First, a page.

Campus Event

Art Show of “Opulence”

The Black Students’ Association hosted an art show on February 10th with students’ pieces in the Greene Gallery. All forms of art were displayed, from self-portraits to photographs and paintings of scenery. The artists were present and ready to answer questions, sharing the story behind the pieces and their art journey.

Marcus Brown ’26 from Yonkers, NY presented his collection of portraits, doodles, and graphic designs. He noted that this collection contains his more recent approach to landscapes.

Victory Abraham ’24, a young Nigerian-American entrepreneur, wants to inspire their peers to follow their dreams with mediums aside from only art.

Miles Fortuno ’26, an aspiring photographer since middle school, has pursued his growing passion after being gifted his first, and current, camera for his high school graduation. His collection showcases his most recent work since coming to Rensselaer.

Jasmine Modeste ’24, a 2D artist who is influenced by the natural world, finds inspiration from humans, plants, and animals for her art. Her style consists of portraits or figure drawings and aims to explore human and animal anatomy, specifically how they interact visually in harmonious ways.

Shalom Harrison, a black, queer artist from Troy, is also inspired by nature. In her art, she uses plants and animals to express a range of emotions and tell stories, primarily focused on showcasing the diverse softness within the Black community. In her own words, “While the media often portrays black women as strong, my work aims to include those with softer traits. I empower black girls and women to embrace their authentic selves.”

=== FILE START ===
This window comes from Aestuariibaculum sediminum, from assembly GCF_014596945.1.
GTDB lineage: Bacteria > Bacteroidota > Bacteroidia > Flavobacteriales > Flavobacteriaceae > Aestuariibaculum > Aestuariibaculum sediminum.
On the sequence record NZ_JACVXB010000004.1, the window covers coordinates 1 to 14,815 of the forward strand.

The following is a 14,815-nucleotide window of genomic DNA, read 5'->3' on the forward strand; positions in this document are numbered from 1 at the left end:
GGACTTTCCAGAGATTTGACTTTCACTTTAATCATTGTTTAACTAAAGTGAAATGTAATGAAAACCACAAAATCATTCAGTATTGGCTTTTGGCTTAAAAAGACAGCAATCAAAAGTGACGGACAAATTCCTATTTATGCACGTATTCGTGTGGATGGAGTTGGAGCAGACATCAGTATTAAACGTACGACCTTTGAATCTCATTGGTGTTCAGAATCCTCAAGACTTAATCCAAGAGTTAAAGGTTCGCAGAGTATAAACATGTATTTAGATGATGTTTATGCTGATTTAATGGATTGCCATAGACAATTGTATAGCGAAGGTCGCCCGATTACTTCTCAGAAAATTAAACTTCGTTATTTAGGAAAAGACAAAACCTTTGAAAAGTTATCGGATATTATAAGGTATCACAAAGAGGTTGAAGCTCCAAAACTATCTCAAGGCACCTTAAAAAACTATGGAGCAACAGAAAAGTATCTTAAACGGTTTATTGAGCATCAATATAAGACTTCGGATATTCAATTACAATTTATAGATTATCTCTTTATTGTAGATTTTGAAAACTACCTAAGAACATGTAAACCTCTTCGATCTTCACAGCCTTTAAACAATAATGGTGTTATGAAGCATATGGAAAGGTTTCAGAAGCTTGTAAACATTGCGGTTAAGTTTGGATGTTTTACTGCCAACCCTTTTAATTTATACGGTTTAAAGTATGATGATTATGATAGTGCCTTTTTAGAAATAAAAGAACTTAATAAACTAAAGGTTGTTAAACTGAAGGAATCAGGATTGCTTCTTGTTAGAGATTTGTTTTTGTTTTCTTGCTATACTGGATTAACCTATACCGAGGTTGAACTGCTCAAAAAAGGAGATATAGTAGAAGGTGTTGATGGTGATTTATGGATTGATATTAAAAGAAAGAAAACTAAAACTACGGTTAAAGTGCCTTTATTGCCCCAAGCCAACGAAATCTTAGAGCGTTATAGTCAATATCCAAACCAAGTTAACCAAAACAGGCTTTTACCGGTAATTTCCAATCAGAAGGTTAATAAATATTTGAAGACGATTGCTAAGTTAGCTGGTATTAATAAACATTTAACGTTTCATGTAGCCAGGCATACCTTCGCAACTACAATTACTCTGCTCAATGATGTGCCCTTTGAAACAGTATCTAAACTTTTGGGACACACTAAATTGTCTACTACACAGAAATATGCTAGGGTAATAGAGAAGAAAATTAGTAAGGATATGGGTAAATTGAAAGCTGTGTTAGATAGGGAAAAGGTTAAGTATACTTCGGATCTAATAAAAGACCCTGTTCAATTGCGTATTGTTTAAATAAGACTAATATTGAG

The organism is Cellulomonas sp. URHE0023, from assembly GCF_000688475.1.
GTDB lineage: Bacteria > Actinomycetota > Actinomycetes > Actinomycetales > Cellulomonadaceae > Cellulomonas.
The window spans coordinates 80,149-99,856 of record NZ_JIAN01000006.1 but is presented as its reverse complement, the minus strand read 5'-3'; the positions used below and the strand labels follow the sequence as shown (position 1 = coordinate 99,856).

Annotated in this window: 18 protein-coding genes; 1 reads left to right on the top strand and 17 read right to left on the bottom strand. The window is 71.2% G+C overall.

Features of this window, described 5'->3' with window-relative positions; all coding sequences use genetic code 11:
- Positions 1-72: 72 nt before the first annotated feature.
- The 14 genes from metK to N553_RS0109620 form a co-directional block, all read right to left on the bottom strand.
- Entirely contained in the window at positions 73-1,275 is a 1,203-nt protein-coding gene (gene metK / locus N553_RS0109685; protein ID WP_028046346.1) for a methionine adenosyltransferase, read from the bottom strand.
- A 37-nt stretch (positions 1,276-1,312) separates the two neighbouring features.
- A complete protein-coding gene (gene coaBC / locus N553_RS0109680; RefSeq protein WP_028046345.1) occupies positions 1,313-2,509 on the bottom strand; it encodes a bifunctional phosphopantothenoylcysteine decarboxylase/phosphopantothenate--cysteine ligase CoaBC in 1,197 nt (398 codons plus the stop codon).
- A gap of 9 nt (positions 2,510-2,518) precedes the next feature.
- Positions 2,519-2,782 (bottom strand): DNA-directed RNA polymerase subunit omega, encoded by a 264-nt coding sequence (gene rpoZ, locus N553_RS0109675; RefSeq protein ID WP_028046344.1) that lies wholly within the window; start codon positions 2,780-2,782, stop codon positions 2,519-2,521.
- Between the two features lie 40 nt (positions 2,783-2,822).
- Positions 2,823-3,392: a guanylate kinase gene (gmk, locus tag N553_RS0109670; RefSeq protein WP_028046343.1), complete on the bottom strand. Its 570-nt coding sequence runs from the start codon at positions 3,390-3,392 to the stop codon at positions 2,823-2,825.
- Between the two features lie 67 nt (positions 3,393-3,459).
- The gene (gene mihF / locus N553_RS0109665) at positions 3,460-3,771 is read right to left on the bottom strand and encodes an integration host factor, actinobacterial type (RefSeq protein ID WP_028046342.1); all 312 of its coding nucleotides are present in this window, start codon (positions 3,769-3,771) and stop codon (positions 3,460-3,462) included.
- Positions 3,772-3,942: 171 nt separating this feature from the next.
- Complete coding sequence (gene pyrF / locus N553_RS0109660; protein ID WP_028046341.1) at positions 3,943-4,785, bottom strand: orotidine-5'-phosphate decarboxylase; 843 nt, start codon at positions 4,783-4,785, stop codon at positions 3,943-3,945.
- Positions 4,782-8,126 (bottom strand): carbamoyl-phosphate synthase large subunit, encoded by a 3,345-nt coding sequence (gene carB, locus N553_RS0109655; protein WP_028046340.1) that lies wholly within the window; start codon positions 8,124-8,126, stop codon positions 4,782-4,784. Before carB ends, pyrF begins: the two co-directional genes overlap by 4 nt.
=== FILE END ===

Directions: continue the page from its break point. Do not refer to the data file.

Zoe Puno ’26, a Design, Innovation, Society and Mechanical Engineering dual major, described art as her largest extracurricular in high school. While she has done hyperrealistic oil paintings and colored drawings, she prefers making mixed media, abstract pieces because she loves textures and experimenting with color.

Flaurent Jean-Baptiste ’26, an architecture major from Long Island, NY, describes his art as his best form of expression. He notes that his studies as an architect positively affected the subject of his drawings and paintings.

Kriti Sharma, a fourth year architecture major from Littleton, MA, has multiple works of art on display from high school and her time at RPI. She believes her work demonstrates the Indian American experience, as well as the immersion between both upbringings for first generation immigrants.

In addition to snacks, there was also a space for people to sit, listen to music from the Rensselaer Music Association, and paint on a banner with the word “Opulence” on it. Defined as wealth and luxury, the BSA art show emulated its title with its wonderful work on display.